'Preimplantation Genetic Diagnosis 2018: Current Practice and Beyond', 9-10 November 2018
Page URL: https://www.bionews.org.uk/page_94837

Book Review: Gene Jockeys - Life Science and the Rise of Biotech Enterprise

24 November 2014
Appeared in BioNews 781

Gene Jockeys: Life Science and the Rise of Biotech Enterprise

By Professor Nicolas Rasmussen

Published by Johns Hopkins University Press

ISBN-10: 142141340X, ISBN-13: 978-1421413402

Buy this book from Amazon UK


'Everybody has the same damn list.'

It was with these words that Peter Farley, one-time president of the biotechnology firm, Cetus, described the early days of commercial molecular biology. This race to clone, express and commercialise human genes is the focus of Nicolas Rasmussen's book 'Gene Jockeys', named after the half-insult/half-compliment used to describe the scientists driving the merger of science and commercialism.

Rasmussen maintains a careful balance between the science behind the rise of commercial biotechnology and the personalities driving it. Unfortunately, there are moments when the repeated description of the same fundamental techniques – cDNA synthesis, cloning, and gene expression – gets repetitive without delving deeper into biology behind them.

In a similar manner, since the rush to achieve scientific and commercial success was centered on the same list of 'low-hanging fruit' being worked on by a handful of researchers, the same names repeatedly crop up - but I failed to gain any understanding of the personalities beyond all of them being motivated, driven scientists.

As someone who trained in molecular biology laboratories, I enjoyed Rasmussen's perspective on how far the field has come over the last 40 years. In the late 1970s and early 1980s, techniques now routinely given to undergraduates were the cutting edge. It is an unspoken statement about how quickly the field has advanced and matured.

What also struck me is how little demand there was for the early products. The existing drug and pharmaceutical firms were already providing the medical establishment with the insulin, human growth hormone, etc. that it required. In a nice inverse of established rhetoric, the science drove the market and not the other way around. It was only because insulin and other hormones were so well studied and understood biologically that they could be cloned and commercialised.

Rasmussen successfully explores the landscape beyond the science, carefully highlighting the cultural changes that occurred during the rise of biotech. Against a background of tightening research budgets and dwindling job opportunities for highly skilled postdocs in academia, the companies of Genentech and its competitors are portrayed as 'postdoc republics'.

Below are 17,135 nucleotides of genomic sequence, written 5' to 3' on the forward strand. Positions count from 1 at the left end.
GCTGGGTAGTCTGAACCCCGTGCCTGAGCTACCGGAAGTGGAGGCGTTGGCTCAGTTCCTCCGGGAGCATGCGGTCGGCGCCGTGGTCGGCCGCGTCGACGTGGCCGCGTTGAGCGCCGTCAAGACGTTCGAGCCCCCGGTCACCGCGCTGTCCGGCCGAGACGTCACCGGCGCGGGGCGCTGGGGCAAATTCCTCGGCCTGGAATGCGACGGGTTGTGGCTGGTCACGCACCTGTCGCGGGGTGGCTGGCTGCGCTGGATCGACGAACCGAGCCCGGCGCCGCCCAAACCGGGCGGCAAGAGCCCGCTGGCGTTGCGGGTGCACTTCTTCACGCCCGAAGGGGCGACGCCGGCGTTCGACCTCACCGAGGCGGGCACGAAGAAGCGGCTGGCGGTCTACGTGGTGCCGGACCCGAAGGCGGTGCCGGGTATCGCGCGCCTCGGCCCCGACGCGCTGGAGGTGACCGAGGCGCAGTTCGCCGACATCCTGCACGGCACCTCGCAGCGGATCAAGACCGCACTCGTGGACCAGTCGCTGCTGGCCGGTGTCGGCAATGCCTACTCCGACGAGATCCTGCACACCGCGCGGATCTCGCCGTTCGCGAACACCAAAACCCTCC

While commercial entities, the initial days preserved a lot of the informal hierarchy and 'traditions' of academic work – particularly in regards to the sharing of materials. Indeed, the scientific rewards of being the first to clone a particular gene were treated as important as the commercial rewards. As the field matured and the realities of patent protection and clinical trials became evident, this initial holdover of academic culture ebbed. The founding biotech companies evolved into firms not dissimilar from the large pharmaceutical enterprises they initially challenged.

'Gene Jockeys' is not a guide to cloning or a biography of the key people involved in developing commercial biotechnology. It is, however, an excellent insight into the change from academia to industry, a shift in values and practices that is as common today as it was in the early 1980s.


Buy Gene Jockeys: Life Science and the Rise of Biotech Enterprise from Amazon UK.

SOURCES & REFERENCES
RELATED ARTICLES FROM THE BIONEWS ARCHIVE
10 March 2014 - by Ari Haque 
As part of the British Library's TalkScience season, a panel of eminent speakers to discussed the role of patents in biomedicine...
7 January 2013 - by Dr Peter Mills 
How valuable are emerging biotechnologies? Of all the questions about the prospects of the life sciences, this is the one that UK policy makers seem most eager to answer...
18 June 2012 - by Dr Martin Turner and Dr Ian Turner 
By exploring the legislative history and case law of patents both in Europe and the US, Oliver Mills asks why morality has become such a pervasive issue and whether European law in its current state is fit for purpose...
1 August 2011 - by Dr Amy Strange 
'Biotechnology and Cloning' is part of a series of educational books for teenagers addressing 'contemporary social issues'. It is an unusual concept, being neither a textbook nor a revision guide. It does not directly explain the underlying science, but outlines and encourages the reader to think around the topics....
20 June 2011 - by Stevienna de Saille 
Arising from Dr Antoinette Rouvroy's doctoral research, Human Genes and Neoliberal Governance was originally published as a hardback in 2008, but has only recently become available in a paperback edition affordable to the general reader. In between those two dates much has happened in the field of genetics and governance, both globally and in the UK...
HAVE YOUR SAY
Log in to add a Comment.

By posting a comment you agree to abide by the BioNews terms and conditions


Syndicate this story - click here to enquire about using this story.